Reading Here I Am reminded me of the struggles of Syrian refugees trying to make new homes in various countries around the world. In this book, a young boy and his family leave Korea to make a new home in the US. This wordless picture book is inspired by the author Patti Kim’s experience leaving Korea at four years old to travel to the US. Her story, combined with Sonia Sánchez’s expressive and energetic art, is a moving tale of immigration.

In Here I Am, a child steps off a plane with his red seed from home tucked safely inside his pocket. It’s easy to see his confusion and reluctance to adjust to his new life. The words on sign posts and restaurants are a jumbled mess and all he hears from his teacher is “Blah Blah Blah” but…his red seed is comfort. He holes away in his family’s apartment, not ready to explore UNTIL…he drops his precious seed out the window and a girl picks it up and goes off with it! As he rushes down the stairs and begins to explore his city, he realizes how fascinating his new home is. Like his seed, he blooms and grows with his new friend, the new connection he makes in his new home.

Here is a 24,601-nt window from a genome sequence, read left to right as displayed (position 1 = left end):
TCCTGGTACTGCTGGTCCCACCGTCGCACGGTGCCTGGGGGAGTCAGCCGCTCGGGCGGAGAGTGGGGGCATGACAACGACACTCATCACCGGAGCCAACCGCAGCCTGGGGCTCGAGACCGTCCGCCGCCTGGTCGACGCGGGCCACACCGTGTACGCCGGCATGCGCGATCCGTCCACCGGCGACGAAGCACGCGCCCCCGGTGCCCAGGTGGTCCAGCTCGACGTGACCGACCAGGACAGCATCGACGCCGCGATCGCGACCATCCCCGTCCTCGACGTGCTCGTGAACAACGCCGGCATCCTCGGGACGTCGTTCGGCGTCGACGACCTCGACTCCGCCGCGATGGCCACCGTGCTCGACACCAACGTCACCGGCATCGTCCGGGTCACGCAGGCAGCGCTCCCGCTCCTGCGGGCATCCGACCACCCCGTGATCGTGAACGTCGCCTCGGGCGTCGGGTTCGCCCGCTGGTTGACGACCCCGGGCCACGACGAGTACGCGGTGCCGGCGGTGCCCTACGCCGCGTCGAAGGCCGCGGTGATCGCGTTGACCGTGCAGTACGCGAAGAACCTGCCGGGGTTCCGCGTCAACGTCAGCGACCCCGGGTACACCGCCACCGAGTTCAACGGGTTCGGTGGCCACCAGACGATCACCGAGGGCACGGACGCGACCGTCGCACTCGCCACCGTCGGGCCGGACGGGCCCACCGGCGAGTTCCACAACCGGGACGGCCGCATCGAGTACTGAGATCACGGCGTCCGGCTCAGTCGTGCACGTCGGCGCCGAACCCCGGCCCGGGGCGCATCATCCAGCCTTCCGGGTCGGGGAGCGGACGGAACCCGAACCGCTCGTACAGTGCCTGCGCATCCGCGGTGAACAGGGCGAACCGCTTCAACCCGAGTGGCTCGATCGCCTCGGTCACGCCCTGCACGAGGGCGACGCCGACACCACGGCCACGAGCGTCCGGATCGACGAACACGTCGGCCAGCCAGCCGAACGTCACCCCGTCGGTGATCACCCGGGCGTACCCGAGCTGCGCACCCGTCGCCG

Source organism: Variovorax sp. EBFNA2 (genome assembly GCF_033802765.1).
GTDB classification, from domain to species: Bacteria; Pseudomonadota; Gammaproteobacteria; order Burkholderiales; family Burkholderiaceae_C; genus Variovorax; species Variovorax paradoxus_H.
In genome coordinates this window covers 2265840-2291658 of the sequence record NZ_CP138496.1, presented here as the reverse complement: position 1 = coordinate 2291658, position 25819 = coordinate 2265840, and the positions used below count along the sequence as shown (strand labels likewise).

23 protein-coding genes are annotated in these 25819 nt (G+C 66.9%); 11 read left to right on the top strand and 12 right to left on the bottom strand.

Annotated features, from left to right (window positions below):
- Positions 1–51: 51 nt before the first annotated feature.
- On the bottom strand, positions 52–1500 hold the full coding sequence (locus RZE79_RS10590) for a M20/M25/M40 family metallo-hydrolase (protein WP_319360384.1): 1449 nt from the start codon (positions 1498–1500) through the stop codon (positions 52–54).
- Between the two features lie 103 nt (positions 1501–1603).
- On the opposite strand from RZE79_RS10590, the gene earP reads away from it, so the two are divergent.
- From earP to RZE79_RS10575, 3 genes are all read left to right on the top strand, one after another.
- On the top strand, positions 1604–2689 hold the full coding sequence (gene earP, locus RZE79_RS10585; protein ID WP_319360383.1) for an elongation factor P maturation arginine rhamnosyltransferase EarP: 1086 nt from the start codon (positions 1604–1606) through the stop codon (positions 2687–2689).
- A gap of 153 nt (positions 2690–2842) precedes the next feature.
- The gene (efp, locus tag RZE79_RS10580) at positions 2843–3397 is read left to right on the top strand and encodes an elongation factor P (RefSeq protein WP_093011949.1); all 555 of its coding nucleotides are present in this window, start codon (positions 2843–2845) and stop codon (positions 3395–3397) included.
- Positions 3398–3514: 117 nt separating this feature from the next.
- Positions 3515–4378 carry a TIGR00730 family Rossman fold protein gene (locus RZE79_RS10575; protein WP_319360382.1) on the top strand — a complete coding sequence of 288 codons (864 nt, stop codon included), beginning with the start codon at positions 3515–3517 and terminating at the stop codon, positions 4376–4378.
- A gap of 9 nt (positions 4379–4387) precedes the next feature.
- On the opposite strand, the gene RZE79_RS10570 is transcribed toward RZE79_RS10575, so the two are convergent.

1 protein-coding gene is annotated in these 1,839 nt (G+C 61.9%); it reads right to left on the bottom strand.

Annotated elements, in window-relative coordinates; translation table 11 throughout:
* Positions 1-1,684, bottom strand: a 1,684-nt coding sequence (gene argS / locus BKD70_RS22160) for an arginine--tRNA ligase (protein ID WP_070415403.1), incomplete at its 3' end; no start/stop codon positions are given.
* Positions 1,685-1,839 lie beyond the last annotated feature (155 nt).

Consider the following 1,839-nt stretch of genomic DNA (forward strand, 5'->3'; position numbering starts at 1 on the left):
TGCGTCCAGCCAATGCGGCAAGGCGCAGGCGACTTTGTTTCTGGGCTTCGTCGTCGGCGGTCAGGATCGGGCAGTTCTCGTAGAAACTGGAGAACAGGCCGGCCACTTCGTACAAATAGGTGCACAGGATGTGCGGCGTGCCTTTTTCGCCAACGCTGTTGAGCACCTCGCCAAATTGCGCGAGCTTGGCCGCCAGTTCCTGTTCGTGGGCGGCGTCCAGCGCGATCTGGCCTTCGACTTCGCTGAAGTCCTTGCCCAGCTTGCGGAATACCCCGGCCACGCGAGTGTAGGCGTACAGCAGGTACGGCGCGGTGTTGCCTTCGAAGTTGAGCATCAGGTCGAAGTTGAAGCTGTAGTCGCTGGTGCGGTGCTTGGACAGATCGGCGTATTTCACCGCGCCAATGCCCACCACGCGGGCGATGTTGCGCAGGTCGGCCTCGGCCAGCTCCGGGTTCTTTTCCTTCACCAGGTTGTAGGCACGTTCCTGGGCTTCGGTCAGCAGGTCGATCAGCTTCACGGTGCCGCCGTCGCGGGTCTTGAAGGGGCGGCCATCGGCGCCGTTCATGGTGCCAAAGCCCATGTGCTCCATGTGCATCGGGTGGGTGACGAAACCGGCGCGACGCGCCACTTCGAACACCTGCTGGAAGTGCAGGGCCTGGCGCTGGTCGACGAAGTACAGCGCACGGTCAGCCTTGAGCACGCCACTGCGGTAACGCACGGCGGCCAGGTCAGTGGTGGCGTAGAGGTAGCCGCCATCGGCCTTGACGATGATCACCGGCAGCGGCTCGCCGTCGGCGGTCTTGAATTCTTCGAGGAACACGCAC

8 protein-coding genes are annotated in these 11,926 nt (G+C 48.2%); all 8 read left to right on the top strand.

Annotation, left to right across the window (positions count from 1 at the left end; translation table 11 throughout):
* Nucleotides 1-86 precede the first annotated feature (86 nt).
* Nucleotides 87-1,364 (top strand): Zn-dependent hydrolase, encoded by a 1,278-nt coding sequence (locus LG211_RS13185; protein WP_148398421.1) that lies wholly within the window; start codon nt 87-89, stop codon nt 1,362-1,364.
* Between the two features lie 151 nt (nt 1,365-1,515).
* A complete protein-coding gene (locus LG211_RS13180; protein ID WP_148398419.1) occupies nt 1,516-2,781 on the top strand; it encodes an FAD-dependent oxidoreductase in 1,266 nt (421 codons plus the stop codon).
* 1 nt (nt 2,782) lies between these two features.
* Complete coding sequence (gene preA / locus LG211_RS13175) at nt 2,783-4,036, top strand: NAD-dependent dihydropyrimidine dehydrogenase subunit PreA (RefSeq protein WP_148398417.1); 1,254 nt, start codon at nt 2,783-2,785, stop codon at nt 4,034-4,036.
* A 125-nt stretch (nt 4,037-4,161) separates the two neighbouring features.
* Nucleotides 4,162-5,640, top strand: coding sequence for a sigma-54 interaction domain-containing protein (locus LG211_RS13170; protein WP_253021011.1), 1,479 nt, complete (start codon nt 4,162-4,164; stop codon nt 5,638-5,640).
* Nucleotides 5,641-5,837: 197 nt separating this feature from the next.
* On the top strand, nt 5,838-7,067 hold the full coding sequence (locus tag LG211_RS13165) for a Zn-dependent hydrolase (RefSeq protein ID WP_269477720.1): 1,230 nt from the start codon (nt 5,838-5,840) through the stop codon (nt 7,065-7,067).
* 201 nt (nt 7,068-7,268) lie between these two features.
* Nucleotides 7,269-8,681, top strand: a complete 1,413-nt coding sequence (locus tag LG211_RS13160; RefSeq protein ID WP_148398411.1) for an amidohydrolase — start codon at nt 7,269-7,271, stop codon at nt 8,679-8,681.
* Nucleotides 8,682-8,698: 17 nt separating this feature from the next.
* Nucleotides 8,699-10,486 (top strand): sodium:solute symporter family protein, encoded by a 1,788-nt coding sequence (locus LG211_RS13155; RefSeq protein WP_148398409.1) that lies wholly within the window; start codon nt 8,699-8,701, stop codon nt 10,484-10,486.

This book is excellent for discussing difference, feelings and change and I hope you will keep this story with you!

Recommended for: Kindergarten and up
Great for: Diversity, Wordless, Moving, Immigration, Family, Friendship, We Need Diverse Books, Community, Discussion, Storyboarding
Book Info: Here I Am by Patti Kim/Illustrated by Sonia Sánchez, 2014 Picture Window Books (Capstone Young Readers), ISBN: 9781623700362

Float

Image Credit: Simon & Schuster Books for Young Readers, Daniel Miyares

Image Credit: Simon & Schuster Books for Young Readers, Daniel Miyares

In Float, a boy sets out for the day, ready to explore with his freshly crafted paper boat. Though it begins to rain, he’s not worried at all and sends his boat sailing through the puddles. He splashes joyfully but before he knows it, rushing water whisks his boat away! Though he’s sad when he finds it limp and unfolded, he realizes that a fresh sheet of paper and a new day bring the possibility of new adventures!